Term Paper: Leadership a Mission Statement

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Leadership

A mission statement is a "key tool that can be as important to your business plan" (Entrepreneur, 2013). When applied to a human being, some adjustments to the concept need to be made, since the concept reflects business missions. For a person, the mission statement should be a combination of objectives and philosophies that underlie how you want to conduct yourself in your career. I seek to build a career as a leader in my field, my success driven by my expertise and hard work. I envision my future as focused on my family first and foremost, with a nice house, a comfortable and happy life with opportunity for my children. My mission revolves around having career success so that I can provide for my family, and fulfill my own ambitions as a driven person with a high level of intrinsic motivation.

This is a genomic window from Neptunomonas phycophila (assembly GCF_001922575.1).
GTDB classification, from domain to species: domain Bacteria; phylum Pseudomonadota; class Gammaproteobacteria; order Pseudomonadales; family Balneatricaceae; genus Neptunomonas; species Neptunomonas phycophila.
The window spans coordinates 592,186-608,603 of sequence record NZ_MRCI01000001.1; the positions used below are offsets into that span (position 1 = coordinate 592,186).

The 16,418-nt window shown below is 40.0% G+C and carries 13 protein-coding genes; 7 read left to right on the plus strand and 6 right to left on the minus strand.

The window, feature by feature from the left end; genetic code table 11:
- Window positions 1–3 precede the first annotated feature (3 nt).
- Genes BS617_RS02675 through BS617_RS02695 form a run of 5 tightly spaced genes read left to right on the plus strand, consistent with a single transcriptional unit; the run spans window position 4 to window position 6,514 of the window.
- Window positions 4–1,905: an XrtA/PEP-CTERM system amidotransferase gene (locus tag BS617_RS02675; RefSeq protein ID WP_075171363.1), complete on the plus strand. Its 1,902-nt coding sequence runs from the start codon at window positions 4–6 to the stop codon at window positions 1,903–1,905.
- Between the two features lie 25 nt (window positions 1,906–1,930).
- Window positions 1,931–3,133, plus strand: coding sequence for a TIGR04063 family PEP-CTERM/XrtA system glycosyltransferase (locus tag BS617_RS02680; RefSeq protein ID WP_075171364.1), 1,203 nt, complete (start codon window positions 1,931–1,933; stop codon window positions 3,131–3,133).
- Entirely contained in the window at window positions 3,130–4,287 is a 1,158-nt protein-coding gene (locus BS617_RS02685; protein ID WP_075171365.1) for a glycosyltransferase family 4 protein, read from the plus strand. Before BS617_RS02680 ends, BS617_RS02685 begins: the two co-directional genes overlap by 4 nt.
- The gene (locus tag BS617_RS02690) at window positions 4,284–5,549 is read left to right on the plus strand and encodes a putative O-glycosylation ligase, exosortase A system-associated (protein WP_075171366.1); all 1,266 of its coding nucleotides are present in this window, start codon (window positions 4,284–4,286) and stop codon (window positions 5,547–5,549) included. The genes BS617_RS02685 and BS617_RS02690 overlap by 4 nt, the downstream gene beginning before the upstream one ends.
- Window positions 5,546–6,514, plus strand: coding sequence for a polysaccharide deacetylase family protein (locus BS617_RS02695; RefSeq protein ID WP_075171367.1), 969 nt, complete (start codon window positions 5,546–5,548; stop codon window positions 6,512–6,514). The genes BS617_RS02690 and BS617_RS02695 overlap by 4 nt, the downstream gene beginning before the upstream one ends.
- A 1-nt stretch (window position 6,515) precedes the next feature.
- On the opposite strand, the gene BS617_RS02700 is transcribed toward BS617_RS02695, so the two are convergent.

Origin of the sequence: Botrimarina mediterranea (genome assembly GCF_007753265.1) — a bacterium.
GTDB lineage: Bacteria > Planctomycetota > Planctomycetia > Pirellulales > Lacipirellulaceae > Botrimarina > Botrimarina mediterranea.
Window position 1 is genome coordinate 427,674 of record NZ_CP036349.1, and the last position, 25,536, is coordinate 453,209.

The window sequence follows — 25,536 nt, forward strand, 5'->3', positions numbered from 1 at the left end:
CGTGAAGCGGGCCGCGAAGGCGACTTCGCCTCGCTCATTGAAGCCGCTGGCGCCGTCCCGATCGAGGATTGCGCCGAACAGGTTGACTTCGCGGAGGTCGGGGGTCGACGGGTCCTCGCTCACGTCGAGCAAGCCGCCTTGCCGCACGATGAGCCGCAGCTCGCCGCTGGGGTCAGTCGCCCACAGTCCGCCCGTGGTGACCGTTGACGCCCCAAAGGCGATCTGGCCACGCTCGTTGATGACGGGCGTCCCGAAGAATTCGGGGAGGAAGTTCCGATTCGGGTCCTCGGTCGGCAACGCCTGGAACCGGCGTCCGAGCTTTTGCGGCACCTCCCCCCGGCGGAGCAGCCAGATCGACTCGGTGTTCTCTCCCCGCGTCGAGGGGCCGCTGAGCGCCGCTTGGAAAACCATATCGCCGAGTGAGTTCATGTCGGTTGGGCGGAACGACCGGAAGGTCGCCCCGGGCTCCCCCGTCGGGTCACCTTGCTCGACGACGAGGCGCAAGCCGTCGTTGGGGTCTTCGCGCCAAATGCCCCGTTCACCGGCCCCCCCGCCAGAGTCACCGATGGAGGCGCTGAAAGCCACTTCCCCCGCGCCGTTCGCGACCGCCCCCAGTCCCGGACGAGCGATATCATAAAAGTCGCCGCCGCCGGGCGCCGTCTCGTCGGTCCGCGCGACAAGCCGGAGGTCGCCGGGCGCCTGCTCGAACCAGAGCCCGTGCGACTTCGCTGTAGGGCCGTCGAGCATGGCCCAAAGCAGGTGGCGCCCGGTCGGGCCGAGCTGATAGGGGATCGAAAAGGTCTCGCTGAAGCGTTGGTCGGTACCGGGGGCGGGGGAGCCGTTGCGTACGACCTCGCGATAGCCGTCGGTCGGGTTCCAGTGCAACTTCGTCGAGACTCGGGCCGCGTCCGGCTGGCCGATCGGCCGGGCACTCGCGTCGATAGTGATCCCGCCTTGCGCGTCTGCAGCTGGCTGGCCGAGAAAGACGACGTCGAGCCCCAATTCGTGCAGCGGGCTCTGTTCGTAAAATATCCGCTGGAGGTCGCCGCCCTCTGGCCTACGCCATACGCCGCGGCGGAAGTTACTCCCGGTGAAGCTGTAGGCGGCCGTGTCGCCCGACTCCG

Gifts, Passions and Circumstances

I have several gifts that I feel will propel me throughout my career. I am a big thinker, a dreamer if you will. One of the things I am able to do effectively is start with a grand vision and then determine the different individual steps that lead to that vision. This relates to my ability to identify patterns and understand the linkages that underlie complex systems. Thought I hate to admit it, I have some aptitude for mathematics, but for some reason my abilities with patterns and systems manifests itself more on the creative side. I probably should have gone into architecture, but I find myself more drawn to business architecture -- organizational design and organizational culture. This is what has drawn me to leadership as a focal point for my career, because leaders are the people who develop and execute organizational design.